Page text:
Tuesday, 22 October 2013

Rosemary drying

We grow a fair bit of Rosemary at the farm, mainly because it's one plant that survives the long periods that we are away without water, and it stays green all year round  and then produces lovely blue flowers for us,and gives us a herb that we use  constantly in the kitchen cooking our lamb.
We chose the "Tuscan Blue " variety  an upright ,hardy vigorous grower and it has done just that.We have to prune it regularly to keep it at a good and attractive height.
We have several areas in which we have planted  them.
We pruned this one  back about  two months ago and hung all the chopped off stems in an old curtain  up in the shed which remains  fairly dark and cool when we arn't there.
When we returned to the farm the next time   and checked it , it was all crunchy and dry , so I brought it inside to the kitchen and stripped of all the dried leaves....It made quite a mess as I am  really not a tidy or neat food preparer.

I ended up with  4 quarts of  dried leaves,loosely packed.
My husband reckoned  it was too coarse so he suggested that we blitz them in the processor, but I didn't have that up at the farm , so just gave them a hit with the stick blender to chop them up a bit finer.

I then placed the rosemary into 3 pint and 1 half pint Pre- washed  jars on a tray in the cold  oven and heated the jars and contents until the thermostat reached 200 Degrees Celsius, and then maintained that for about 10-15 minutes.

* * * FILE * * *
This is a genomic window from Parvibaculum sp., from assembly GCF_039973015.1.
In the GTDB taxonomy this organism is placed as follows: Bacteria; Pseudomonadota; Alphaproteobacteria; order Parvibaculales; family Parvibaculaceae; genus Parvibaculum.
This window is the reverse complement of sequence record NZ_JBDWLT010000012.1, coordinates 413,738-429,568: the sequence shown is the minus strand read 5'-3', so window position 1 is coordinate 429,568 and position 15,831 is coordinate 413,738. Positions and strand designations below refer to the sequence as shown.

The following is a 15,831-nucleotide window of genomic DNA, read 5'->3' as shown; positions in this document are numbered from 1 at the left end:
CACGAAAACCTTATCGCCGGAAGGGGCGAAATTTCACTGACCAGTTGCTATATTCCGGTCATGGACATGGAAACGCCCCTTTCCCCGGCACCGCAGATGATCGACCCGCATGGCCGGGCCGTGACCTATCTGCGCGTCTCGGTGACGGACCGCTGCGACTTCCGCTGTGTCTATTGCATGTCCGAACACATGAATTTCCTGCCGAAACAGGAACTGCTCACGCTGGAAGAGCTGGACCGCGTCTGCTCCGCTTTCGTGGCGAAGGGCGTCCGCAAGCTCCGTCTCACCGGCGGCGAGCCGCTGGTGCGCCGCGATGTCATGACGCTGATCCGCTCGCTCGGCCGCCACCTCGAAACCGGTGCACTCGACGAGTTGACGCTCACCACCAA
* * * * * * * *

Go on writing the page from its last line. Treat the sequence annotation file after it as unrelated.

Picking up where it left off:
While the jars were heating in the oven, I simmered the jar lids in some water for a couple of minutes and when the rosemary was done, a jar at a time, dried the lids and sealed the jars with lids and rings to finger tight, and waited for them to ping, which they all did quite quickly.
I only had 2 pints  and a half pint left when I took the photos as I passed on one to my next door neighbour. We tend to swap and share a bit of everything we do.
This rosemary will keep us going for ages, as well as having the fresh.We often use the long rosemary  sprigs to skewer fish and chicken for BBQ's and just put sprigs on the BBQ when we are grilling our multitude of lamb chops.(We really do eat a lot of lamb!)
We also grow a fair bit of lavender as it is easy and hardy.
Next year once we relocate I hope to grow many more herbs and dry and store them, they are just so handy to have in the cupboard. One in particular is mint as I want to make mint sauce and jelly, and I also will grow,coriander, Italian parsley and basil,as they are the main  staple herbs that I use in cooking and salads.
We are having extreme heat here at the moment, for this time of year, we reached 38 Deg C (about 100 deg F) yesterday and we are told will be about the same today.(not bad for the middle of Spring) I hate to imagine what summer will bring this year.
So think I will hibernate this week until the cool change they are predicting hits us later in the week.
So cheers to everyone until we meet again,
Stay cool,


  1. PLEASE stay safe with all the bush fires in NSW. I pray you are far away from them

    1. Thank you for the safe wishes kerry. Fortunately are not near the blue mountains where the worst of the fires are . There are no fires near our farm at this point, but where we still live on the coast until next year had two quite serious fires spring up yesterday, each was about 8klms away,one to the west and the other to the south of our house. The temperatures soured to 37 degrees C here yesterday and we were inundated with smoke and could hear sirens a lot but apart from that we are safe and sound. My heart goes out to all the people who have lost homes(there has been about 200) ,and pets, and.the loss of wildlife.I have only heard of one life lost, thank goodness that toll isn't higher. Hope to see you again soom time,Cheers,